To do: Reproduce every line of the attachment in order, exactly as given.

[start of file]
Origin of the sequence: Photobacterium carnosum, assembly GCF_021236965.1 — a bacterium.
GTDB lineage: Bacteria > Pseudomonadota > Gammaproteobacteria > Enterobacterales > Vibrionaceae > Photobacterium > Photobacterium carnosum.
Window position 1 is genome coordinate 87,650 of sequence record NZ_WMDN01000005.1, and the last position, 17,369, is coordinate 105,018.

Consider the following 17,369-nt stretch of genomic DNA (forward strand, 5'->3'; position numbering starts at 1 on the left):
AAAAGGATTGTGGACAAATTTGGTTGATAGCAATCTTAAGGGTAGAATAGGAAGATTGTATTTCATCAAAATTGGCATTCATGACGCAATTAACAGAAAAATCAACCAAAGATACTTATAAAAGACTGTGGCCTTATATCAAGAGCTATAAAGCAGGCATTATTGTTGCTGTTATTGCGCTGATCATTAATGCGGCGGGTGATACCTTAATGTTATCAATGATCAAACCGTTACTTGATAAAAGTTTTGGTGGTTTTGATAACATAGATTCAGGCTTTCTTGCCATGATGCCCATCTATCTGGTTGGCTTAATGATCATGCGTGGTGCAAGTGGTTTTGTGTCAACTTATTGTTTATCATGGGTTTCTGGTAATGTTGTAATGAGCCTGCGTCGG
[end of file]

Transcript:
Origin of the sequence: Photobacterium carnosum, assembly GCF_021236965.1 — a bacterium.
GTDB lineage: Bacteria > Pseudomonadota > Gammaproteobacteria > Enterobacterales > Vibrionaceae > Photobacterium > Photobacterium carnosum.
Window position 1 is genome coordinate 87,650 of sequence record NZ_WMDN01000005.1, and the last position, 17,369, is coordinate 105,018.

Consider the following 17,369-nt stretch of genomic DNA (forward strand, 5'->3'; position numbering starts at 1 on the left):
AAAAGGATTGTGGACAAATTTGGTTGATAGCAATCTTAAGGGTAGAATAGGAAGATTGTATTTCATCAAAATTGGCATTCATGACGCAATTAACAGAAAAATCAACCAAAGATACTTATAAAAGACTGTGGCCTTATATCAAGAGCTATAAAGCAGGCATTATTGTTGCTGTTATTGCGCTGATCATTAATGCGGCGGGTGATACCTTAATGTTATCAATGATCAAACCGTTACTTGATAAAAGTTTTGGTGGTTTTGATAACATAGATTCAGGCTTTCTTGCCATGATGCCCATCTATCTGGTTGGCTTAATGATCATGCGTGGTGCAAGTGGTTTTGTGTCAACTTATTGTTTATCATGGGTTTCTGGTAATGTTGTAATGAGCCTGCGTCGG